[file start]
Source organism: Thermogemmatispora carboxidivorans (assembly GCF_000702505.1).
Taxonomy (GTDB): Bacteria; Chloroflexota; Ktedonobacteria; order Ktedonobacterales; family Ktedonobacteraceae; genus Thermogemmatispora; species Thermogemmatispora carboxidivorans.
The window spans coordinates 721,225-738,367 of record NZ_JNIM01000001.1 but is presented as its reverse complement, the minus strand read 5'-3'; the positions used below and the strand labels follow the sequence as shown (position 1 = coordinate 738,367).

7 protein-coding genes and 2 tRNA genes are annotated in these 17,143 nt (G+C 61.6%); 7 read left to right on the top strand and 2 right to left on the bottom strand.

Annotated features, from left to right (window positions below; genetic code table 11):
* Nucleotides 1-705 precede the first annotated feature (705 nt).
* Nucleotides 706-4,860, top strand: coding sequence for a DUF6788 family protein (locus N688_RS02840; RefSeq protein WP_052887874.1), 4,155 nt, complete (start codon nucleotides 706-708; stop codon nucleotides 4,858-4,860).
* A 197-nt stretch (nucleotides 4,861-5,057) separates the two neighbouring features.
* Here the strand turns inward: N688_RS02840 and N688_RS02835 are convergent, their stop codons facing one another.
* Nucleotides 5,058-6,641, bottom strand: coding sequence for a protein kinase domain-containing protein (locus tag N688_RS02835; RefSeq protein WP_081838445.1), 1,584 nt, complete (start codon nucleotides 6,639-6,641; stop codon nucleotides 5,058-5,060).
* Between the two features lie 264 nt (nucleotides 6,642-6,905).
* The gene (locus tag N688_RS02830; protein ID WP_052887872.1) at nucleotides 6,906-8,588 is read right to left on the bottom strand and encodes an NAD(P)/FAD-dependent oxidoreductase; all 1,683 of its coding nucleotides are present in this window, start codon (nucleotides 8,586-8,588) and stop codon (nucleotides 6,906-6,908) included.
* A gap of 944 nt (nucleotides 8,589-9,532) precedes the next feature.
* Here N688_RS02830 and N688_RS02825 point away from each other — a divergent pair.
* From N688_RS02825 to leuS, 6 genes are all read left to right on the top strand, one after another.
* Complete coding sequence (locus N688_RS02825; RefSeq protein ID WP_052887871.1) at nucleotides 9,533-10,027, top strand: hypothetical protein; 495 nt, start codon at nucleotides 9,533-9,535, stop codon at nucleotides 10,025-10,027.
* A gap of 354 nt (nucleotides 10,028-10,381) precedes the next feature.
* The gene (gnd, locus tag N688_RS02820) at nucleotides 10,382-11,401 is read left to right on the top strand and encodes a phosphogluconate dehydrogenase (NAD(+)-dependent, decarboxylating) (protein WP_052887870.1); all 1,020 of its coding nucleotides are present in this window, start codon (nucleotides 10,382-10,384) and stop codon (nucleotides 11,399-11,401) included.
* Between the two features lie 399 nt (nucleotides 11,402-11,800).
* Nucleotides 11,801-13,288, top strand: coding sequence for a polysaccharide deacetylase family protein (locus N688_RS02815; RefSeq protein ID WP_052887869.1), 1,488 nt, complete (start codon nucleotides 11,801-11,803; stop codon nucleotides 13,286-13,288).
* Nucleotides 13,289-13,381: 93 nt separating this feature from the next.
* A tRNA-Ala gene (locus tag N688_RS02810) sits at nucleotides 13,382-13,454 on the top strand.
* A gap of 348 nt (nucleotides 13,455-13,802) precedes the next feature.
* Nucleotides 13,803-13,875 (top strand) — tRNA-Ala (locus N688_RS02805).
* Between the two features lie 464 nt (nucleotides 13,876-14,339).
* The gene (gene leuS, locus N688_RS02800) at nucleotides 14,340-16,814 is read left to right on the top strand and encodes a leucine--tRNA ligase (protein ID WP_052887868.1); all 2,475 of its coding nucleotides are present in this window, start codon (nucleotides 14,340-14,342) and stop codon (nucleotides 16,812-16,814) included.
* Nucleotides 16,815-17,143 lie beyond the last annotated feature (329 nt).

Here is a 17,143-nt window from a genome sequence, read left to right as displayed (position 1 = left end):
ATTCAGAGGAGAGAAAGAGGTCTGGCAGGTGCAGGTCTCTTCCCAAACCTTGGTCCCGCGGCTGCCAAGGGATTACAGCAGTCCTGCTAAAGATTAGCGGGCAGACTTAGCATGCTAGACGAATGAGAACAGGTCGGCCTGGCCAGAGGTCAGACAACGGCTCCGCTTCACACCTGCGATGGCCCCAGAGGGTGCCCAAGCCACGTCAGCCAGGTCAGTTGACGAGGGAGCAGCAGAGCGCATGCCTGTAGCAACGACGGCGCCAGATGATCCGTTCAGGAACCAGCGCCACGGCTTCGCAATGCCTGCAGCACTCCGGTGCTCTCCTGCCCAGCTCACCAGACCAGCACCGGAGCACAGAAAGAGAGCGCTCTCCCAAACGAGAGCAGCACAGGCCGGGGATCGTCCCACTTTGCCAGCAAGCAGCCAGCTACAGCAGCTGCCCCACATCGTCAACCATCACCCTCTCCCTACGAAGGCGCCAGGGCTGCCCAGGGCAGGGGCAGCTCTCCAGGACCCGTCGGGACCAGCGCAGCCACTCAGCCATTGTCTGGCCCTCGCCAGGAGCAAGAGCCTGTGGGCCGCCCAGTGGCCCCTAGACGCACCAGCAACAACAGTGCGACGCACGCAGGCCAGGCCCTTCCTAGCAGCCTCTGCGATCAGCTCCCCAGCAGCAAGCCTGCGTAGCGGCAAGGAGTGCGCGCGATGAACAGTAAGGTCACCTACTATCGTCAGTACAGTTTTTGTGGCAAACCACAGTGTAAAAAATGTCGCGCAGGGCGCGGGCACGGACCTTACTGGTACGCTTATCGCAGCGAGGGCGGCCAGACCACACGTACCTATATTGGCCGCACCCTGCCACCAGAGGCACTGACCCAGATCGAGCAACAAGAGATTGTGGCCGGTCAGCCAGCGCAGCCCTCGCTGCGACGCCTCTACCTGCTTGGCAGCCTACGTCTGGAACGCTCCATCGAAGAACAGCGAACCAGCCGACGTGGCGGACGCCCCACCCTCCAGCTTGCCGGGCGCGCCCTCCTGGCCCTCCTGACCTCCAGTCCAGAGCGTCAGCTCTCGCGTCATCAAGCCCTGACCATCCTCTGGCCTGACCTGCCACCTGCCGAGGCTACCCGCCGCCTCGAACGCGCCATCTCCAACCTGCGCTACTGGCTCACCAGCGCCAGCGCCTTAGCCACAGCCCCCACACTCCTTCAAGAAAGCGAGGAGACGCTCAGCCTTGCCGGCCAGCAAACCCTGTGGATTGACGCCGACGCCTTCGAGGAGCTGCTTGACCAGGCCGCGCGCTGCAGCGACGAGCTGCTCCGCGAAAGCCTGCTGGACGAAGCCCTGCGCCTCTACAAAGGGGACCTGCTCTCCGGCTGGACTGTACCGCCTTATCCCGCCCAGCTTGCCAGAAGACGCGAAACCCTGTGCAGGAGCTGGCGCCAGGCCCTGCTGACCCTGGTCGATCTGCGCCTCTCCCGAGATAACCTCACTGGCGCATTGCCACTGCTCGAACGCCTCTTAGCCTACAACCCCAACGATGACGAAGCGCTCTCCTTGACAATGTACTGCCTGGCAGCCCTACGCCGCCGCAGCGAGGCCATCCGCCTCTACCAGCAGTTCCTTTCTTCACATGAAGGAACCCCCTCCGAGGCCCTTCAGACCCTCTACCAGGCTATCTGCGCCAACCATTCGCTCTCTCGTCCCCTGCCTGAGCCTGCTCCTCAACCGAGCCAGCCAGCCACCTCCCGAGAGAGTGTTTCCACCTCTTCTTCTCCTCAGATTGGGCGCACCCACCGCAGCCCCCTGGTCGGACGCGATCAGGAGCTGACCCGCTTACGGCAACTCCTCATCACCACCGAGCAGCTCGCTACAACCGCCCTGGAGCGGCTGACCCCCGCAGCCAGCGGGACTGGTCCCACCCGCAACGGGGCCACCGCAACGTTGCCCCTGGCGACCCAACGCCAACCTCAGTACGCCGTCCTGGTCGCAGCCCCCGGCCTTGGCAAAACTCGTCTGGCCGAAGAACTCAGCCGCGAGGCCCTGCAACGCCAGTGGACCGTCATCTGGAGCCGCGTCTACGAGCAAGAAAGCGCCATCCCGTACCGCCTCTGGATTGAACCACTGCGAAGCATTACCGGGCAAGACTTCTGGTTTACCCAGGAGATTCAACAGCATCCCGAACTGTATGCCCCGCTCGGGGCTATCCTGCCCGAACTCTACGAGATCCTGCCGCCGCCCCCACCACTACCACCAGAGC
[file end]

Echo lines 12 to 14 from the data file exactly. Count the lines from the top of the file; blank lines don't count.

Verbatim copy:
* The gene (locus tag N688_RS02830; protein ID WP_052887872.1) at nucleotides 6,906-8,588 is read right to left on the bottom strand and encodes an NAD(P)/FAD-dependent oxidoreductase; all 1,683 of its coding nucleotides are present in this window, start codon (nucleotides 8,586-8,588) and stop codon (nucleotides 6,906-6,908) included.
* A gap of 944 nt (nucleotides 8,589-9,532) precedes the next feature.
* Here N688_RS02830 and N688_RS02825 point away from each other — a divergent pair.